Cargo ship rocking before NSW spill: probe

Angelo Risso
·2-min read

A Singapore-flagged cargo ship which lost more than 50 containers off the NSW coastline was rolling and veering forward in rough seas when it spilled part of its load overboard, a preliminary Australian investigation has found.

The APL England, which was en route from China to Melbourne, dropped the containers southeast of Sydney on May 24 after a temporary loss of propulsion.

The ship's cargo, including face masks and plastic food containers, littered NSW beaches for months after the incident and prompted massive clean-up efforts across 45 beaches.

An Australian Transport Safety Bureau preliminary investigation found the APL England was rolling and "pitching", or veering forwards and backwards, amid high seas and gale-force winds when the ship's main engine shut down due to a loss of oil pressure.

The crew restarted the engine and had turned to travel north when it noticed some 37 minutes after the incident that its stacks of containers had fallen.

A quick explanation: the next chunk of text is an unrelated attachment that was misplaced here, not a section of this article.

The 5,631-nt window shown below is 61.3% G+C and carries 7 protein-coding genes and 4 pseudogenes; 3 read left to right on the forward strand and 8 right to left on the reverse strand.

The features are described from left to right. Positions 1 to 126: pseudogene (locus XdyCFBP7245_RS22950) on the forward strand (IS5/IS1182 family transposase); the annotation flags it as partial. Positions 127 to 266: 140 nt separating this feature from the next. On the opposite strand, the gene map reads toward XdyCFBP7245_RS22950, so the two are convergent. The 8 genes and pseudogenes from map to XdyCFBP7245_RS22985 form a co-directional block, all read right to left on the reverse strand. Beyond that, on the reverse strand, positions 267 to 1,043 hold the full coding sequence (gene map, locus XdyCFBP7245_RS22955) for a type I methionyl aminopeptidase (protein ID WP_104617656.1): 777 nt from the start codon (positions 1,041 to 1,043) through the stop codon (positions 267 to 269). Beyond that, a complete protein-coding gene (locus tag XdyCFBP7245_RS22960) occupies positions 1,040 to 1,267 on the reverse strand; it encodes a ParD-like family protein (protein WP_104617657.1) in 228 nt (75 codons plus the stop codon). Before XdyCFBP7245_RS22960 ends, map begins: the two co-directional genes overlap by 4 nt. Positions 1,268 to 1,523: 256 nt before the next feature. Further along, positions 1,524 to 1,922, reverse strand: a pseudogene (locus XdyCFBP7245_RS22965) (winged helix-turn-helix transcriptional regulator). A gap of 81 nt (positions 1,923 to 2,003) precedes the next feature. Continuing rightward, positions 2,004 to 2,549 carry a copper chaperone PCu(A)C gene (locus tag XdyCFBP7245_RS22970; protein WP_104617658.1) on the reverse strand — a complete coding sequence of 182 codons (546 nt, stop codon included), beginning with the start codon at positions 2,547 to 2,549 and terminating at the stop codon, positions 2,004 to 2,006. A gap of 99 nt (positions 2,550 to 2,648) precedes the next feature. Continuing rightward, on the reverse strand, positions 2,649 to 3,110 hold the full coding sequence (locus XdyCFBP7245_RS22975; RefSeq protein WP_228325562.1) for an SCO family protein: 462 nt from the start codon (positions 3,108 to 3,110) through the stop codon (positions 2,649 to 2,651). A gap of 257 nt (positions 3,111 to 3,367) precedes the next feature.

The APL England reached the Port of Brisbane, where the ATSB found many of the ship's fittings required for holding containers in place had corroded and wasted.

"It was later established that 50 containers had been lost overboard from both forward and aft bays," ATSB chief commissioner Greg Hood said in a statement on Wednesday.

"One container lost overboard contained hazardous goods in the form of dry powder fire extinguishers, while 23 containers were empty.

"A further 63 containers were damaged but remained on board."

Mr Hood said no safety findings or analysis had yet been established.

The APL England left Brisbane in June to return to China for repairs, having made a written promise to pay fines and other agreed or court-mandated amounts.

The ship's 43-year-old captain, Mohamad Zulkhaili Bin Alias, was also in June granted permission to return home to Malaysia.

He has been charged with two offences relating to the discharge of garbage into the sea and failing to ensure a vessel is operated so as not to cause pollution or damage to the Australian marine environment.

The bill for the incident was estimated as high as $22.5 million.

Mr Hood said the ATSB would review several areas of interest including the ship's maintenance regimes, service and inspection history, and the actions of the crew.